A benefit you can get is, a Service will be able to runs on high priority without destroyed by Android system, unless on high memory pressure.

To make it work with Pre-Honeycomb and Android 4.4 and higher, make sure that you use NotificationCompat.Builder which provided by Support Library v7, instead of Notification.Builder.


This code will not work anymore due to security reasons in newer api level

NotificationId cannot be set to “0” (which will cause the app to crash)

startForeground(1, notification)

This is the perfect way to show notification (recommended method)

But if you need it reagrdless of the recommended method then try removing the "notificationManager.createNotificationChannel("channel_id")" from your code.

USE notificationManager.removeNotificationChannel(channel)

Method 5

You can use this (as suggested by @Kristopher Micinski):

Notification note = new Notification( 0, null, System.currentTimeMillis() );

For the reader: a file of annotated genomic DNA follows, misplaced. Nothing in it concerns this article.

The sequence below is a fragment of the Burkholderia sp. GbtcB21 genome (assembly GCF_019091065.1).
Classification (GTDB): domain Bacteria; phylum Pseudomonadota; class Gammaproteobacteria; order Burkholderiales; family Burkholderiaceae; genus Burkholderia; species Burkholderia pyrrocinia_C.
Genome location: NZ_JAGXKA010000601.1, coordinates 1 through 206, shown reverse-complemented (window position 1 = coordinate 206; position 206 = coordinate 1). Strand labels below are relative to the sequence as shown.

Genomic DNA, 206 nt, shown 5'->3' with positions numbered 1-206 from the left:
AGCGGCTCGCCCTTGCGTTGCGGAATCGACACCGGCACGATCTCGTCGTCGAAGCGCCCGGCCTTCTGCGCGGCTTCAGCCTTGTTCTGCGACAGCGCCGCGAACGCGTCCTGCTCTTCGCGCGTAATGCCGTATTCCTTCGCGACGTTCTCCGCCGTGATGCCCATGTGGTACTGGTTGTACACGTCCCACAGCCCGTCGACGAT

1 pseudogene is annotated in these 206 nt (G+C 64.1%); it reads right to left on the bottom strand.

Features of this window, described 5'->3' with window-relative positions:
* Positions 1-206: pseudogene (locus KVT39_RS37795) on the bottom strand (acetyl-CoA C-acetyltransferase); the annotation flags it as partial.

note.flags |= Notification.FLAG_NO_CLEAR;
startForeground( 42, note );


Please note that this is not allowed anymore with Android KitKat+ releases. And keep in mind that this is more or less violating the design principle in Android that makes background operations visible to users as mentioned by @Kristopher Micinski

Method 6

You can hide notification on Android 9+ by using custom layout with layout_height = “0dp”

NotificationCompat.Builder builder = new NotificationCompat.Builder(context, NotificationUtils.CHANNEL_ID);
RemoteViews remoteViews = new RemoteViews(context.getPackageName(), R.layout.custom_notif);


<LinearLayout xmlns:android=""

Tested on Pixel 1, android 9.
This solution doesn’t work on Android 8 or less

Method 7

Update: this no longer works in Android 4.3 and above

There is one workaround.
Try creating notification without setting icon, and the notification would not show. Don’t know how it works, but it does 🙂

    Notification notification = new NotificationCompat.Builder(this)
            .setContentText("App running")
    startForeground(101,  notification);

Method 8

Block the foreground service notification

Most answers here either don’t work, break the foreground service, or violate Google Play policies.

The only way to reliably and safely hide the notification is to have the user block it.

Android 4.1 – 7.1

The only way is to block all notifications from your app:

  1. Send user to app’s details screen: